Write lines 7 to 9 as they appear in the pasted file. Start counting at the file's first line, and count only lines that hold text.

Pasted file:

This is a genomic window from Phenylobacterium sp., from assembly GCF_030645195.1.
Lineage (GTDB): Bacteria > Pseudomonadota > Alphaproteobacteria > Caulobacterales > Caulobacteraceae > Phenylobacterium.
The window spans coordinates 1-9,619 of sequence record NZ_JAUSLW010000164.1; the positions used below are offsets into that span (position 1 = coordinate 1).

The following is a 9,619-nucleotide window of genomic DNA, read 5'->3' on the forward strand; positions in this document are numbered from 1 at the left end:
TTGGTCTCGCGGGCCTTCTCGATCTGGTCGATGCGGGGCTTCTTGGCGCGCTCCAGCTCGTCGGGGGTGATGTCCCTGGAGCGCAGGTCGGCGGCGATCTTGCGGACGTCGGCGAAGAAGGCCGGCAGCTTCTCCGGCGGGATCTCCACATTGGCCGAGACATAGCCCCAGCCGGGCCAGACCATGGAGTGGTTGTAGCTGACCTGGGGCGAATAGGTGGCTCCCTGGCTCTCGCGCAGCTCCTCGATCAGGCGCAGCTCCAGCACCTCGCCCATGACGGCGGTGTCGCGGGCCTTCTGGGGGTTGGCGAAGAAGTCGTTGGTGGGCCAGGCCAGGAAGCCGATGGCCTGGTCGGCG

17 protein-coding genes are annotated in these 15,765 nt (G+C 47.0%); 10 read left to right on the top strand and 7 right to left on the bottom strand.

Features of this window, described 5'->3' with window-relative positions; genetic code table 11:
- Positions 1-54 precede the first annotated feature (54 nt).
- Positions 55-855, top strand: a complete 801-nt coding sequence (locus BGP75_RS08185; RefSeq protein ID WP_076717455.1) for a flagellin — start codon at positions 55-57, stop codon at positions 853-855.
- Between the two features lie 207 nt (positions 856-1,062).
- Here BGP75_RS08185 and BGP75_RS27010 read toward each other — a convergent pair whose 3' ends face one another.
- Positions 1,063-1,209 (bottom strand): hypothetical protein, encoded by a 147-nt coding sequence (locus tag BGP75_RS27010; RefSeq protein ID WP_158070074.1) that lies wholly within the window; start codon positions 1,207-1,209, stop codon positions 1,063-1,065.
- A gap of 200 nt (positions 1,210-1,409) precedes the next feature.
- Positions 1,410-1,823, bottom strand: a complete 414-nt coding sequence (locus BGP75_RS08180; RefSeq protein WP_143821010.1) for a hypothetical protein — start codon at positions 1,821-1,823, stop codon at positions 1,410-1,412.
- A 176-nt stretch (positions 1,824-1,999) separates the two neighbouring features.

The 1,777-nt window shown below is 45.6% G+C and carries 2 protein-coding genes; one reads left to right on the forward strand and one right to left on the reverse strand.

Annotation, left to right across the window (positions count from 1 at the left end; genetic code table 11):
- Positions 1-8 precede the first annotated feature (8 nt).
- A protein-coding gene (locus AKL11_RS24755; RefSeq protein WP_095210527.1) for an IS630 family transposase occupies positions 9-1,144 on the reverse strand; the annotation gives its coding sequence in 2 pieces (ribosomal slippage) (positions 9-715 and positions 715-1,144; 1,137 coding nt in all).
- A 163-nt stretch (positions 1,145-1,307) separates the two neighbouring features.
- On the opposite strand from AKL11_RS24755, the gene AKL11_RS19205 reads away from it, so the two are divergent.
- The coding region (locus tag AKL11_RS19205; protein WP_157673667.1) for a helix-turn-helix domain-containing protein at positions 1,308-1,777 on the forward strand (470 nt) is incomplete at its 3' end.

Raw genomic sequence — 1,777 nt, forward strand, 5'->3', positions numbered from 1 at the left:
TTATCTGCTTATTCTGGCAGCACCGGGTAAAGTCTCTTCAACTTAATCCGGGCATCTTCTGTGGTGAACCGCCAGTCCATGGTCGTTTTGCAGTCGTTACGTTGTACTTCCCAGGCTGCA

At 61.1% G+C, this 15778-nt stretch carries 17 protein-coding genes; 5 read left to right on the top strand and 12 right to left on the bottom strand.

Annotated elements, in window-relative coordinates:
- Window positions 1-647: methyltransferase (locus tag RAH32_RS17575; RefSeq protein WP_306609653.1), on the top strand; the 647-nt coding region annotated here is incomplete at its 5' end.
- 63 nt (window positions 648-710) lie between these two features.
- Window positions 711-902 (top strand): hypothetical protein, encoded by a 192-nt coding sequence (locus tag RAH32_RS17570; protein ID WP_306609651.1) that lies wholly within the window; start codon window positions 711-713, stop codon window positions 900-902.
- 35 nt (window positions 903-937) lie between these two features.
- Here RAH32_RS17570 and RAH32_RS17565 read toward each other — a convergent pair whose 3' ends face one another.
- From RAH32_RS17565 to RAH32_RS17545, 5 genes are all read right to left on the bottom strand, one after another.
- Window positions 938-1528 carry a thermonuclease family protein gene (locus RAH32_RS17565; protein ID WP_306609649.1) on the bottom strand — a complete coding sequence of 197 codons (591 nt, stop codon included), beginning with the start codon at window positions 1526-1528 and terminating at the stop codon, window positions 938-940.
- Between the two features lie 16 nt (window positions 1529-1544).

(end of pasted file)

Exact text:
Features of this window, described 5'->3' with window-relative positions; genetic code table 11:
- Positions 1-54 precede the first annotated feature (54 nt).
- Positions 55-855, top strand: a complete 801-nt coding sequence (locus BGP75_RS08185; RefSeq protein ID WP_076717455.1) for a flagellin — start codon at positions 55-57, stop codon at positions 853-855.